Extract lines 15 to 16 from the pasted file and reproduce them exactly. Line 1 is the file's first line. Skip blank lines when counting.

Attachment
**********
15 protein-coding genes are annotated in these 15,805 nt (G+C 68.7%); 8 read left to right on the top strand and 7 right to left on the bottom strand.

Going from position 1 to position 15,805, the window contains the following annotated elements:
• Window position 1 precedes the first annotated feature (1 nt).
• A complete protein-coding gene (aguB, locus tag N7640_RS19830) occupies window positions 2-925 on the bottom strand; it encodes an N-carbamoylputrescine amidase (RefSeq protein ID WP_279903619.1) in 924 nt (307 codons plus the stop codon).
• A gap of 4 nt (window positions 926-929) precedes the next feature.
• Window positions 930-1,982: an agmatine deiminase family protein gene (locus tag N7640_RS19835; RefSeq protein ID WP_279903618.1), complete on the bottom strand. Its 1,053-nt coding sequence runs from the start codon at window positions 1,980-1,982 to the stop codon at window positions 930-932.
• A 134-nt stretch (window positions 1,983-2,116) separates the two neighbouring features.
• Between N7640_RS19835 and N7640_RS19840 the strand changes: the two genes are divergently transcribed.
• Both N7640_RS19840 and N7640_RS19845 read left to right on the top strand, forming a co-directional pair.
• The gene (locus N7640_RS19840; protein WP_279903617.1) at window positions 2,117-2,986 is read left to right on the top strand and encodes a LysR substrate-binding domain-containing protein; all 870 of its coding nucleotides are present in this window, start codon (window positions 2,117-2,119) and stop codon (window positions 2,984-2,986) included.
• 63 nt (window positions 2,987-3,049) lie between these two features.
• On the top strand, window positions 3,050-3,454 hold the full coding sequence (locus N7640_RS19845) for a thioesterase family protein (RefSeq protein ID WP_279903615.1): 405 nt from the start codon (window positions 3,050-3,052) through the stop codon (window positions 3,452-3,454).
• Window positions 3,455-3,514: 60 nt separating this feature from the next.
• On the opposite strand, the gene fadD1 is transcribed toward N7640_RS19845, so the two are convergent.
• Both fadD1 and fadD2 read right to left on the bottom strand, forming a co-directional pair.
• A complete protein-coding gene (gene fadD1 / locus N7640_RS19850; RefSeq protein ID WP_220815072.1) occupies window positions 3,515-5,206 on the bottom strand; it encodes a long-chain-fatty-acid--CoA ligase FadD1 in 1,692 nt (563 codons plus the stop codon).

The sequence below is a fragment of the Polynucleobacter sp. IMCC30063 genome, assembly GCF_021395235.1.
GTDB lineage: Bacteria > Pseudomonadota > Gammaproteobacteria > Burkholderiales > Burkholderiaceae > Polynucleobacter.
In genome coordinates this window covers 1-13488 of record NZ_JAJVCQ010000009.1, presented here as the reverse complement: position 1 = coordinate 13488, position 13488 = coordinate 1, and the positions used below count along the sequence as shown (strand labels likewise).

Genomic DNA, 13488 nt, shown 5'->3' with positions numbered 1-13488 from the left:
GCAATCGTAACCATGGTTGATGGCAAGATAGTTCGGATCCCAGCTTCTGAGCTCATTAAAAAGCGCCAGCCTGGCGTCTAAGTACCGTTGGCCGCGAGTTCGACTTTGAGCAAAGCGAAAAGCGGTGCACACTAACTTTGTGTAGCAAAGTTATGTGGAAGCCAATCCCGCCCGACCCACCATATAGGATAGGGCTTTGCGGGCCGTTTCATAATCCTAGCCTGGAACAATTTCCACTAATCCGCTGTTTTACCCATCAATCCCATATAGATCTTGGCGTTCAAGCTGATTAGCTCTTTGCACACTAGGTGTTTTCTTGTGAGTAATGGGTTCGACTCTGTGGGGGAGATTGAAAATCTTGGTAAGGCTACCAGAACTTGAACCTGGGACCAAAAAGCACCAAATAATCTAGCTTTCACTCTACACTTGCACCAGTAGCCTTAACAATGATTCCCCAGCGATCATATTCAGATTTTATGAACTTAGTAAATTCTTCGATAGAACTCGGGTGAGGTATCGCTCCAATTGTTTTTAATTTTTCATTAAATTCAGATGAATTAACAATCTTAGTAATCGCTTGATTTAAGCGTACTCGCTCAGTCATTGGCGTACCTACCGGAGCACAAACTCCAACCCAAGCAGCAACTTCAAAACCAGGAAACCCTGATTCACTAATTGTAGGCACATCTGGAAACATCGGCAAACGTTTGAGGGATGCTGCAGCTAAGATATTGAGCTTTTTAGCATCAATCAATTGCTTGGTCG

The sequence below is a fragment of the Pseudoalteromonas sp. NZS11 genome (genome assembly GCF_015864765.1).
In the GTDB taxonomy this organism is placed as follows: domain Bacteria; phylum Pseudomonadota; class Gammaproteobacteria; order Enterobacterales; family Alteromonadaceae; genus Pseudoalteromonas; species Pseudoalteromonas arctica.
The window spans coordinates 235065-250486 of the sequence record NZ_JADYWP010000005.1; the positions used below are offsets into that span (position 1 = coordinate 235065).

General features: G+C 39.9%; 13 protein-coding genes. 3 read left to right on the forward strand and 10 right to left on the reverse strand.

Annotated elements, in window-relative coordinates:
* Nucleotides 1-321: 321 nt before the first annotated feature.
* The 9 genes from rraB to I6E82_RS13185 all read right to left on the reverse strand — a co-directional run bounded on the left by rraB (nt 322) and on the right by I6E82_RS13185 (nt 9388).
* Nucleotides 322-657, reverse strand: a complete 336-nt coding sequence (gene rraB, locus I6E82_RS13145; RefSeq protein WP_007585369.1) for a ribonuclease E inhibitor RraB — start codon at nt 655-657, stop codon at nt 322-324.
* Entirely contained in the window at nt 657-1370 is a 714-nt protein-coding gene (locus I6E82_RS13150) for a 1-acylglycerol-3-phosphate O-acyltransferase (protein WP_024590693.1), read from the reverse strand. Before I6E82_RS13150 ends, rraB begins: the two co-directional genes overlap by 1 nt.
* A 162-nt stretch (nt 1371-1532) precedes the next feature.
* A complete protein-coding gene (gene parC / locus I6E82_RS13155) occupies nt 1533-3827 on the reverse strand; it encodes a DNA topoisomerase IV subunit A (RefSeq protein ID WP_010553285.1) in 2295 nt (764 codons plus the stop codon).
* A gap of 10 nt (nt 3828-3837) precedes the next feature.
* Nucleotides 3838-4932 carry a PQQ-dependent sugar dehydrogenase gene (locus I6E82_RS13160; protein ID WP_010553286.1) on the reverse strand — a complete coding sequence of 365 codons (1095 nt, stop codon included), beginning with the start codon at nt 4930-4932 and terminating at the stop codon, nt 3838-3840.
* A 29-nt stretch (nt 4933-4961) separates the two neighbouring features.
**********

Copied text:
• Both fadD1 and fadD2 read right to left on the bottom strand, forming a co-directional pair.
• A complete protein-coding gene (gene fadD1 / locus N7640_RS19850; RefSeq protein ID WP_220815072.1) occupies window positions 3,515-5,206 on the bottom strand; it encodes a long-chain-fatty-acid--CoA ligase FadD1 in 1,692 nt (563 codons plus the stop codon).